Chevy Volt catches on fire.

Discussion in 'Prius, Hybrid, EV and Alt-Fuel News' started by Zanrok, Nov 11, 2011.

  1. cwerdna

    cwerdna Senior Member

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  2. RRxing

    RRxing Senior Member

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  3. usbseawolf2000

    usbseawolf2000 HSD PhD

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    Hymotion plugin conversion in the same location passed NHTSA crash and rollover tests. More information and the actual procedures are available here. The location is not an issue. I am sure PiP will need to pass the tests before going into production.

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  4. Sho-Bud

    Sho-Bud Member

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    I'm not worried about the safety of the Toyota. They did a lot of testing and postponed the use of Li batteries for many years because of safety concerns. I think they will get it right.
     
  5. SageBrush

    SageBrush Senior Member

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    It does make me wonder if the Volt beta testers knew what they are signing up for.
     
  6. usbseawolf2000

    usbseawolf2000 HSD PhD

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    I just wanted to point out that a small plugin conversion company could design and verified that it didn't burn down after the NHTSA test.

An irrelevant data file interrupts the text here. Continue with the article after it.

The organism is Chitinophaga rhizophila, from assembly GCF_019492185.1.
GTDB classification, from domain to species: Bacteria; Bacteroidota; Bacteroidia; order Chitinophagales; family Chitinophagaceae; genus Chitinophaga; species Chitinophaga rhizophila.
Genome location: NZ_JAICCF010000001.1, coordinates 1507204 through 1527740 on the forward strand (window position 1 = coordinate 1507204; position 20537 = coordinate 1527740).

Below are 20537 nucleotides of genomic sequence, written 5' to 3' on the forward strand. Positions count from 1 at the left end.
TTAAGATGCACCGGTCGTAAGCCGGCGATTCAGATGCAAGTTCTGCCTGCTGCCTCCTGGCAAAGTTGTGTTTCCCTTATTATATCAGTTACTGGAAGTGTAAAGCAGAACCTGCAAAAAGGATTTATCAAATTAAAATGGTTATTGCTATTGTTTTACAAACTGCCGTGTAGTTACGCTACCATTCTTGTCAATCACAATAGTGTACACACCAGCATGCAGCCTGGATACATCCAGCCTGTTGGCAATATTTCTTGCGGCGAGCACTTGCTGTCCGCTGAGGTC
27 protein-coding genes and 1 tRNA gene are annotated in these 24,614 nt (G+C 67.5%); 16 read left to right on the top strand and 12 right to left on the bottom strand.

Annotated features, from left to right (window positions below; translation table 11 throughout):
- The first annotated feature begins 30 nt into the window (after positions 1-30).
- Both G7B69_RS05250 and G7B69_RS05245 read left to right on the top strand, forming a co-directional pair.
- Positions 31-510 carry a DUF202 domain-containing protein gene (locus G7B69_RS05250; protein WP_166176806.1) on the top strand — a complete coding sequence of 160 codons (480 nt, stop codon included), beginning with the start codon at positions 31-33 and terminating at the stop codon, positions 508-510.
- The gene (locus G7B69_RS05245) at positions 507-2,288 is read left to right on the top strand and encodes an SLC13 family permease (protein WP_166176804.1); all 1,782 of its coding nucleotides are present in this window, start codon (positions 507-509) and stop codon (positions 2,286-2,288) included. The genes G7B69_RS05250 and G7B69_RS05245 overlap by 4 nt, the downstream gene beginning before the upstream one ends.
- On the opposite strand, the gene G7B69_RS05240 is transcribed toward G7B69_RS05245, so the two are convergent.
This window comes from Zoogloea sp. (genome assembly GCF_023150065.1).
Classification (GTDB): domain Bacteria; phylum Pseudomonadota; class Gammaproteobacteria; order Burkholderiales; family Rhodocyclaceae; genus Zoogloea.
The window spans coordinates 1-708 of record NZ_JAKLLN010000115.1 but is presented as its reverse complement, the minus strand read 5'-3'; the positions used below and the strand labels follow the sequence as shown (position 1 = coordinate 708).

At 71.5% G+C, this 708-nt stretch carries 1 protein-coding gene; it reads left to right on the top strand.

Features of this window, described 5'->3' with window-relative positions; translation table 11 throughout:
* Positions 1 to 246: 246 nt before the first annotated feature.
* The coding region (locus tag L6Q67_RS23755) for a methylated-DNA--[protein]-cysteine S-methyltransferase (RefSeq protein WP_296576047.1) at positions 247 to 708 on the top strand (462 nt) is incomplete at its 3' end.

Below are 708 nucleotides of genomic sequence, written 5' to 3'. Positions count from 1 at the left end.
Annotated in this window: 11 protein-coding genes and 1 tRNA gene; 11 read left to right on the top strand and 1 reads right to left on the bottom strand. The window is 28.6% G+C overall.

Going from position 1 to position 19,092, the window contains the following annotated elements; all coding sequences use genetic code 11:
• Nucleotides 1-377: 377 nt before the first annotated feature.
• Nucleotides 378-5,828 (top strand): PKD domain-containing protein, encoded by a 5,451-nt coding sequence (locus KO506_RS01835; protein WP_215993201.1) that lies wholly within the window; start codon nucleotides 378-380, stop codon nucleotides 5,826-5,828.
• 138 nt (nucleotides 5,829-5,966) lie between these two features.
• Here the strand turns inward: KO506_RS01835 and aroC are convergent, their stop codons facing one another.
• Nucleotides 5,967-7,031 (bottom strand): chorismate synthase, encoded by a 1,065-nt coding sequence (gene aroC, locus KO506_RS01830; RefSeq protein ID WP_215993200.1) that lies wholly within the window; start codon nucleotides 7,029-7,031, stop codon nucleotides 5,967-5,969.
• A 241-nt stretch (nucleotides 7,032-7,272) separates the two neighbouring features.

I would expect more from a big company like GM.
     
  7. SageBrush

    SageBrush Senior Member

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    I expect exactly what we are seeing from GM. Leave the cars on the road, go into PR blitz.
     
  8. SageBrush

    SageBrush Senior Member

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    Time to rename to Volt to the GM Barbie Q
     
  9. austingreen

    austingreen Senior Member

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    First AFAIK its not the same test. The volt was rotated after the pole test, this would not have been done to a 2009 my prius, unless hymotion specifically requested the new testing. I don't doubt it would have passed, but I can easily design tests that hymotion will do badly at. Not really much of an issue.

    The volt passed all the NHTSA tests well. IIRC, and please correct this, the problem was in lack of safety procedures in handling the car after the fact. This is a mess up on GM's part in not publishing and distributing these procedures. Lack of the procedures are hazardous in storage of a vehicle after a crash, not in safety during the incident. This is also a problem with the NHTSA as they should have required these procedures before crash testing the cars. This shows lack of experience at the NHTSA when it comes to new technology. As I mentioned in a previous post this does not matter as much for the tesla roadster as tesla will likely be informed on every major crash, but GM's volts may be repaired at a large number of non-GM body shops.
     
  10. usbseawolf2000

    usbseawolf2000 HSD PhD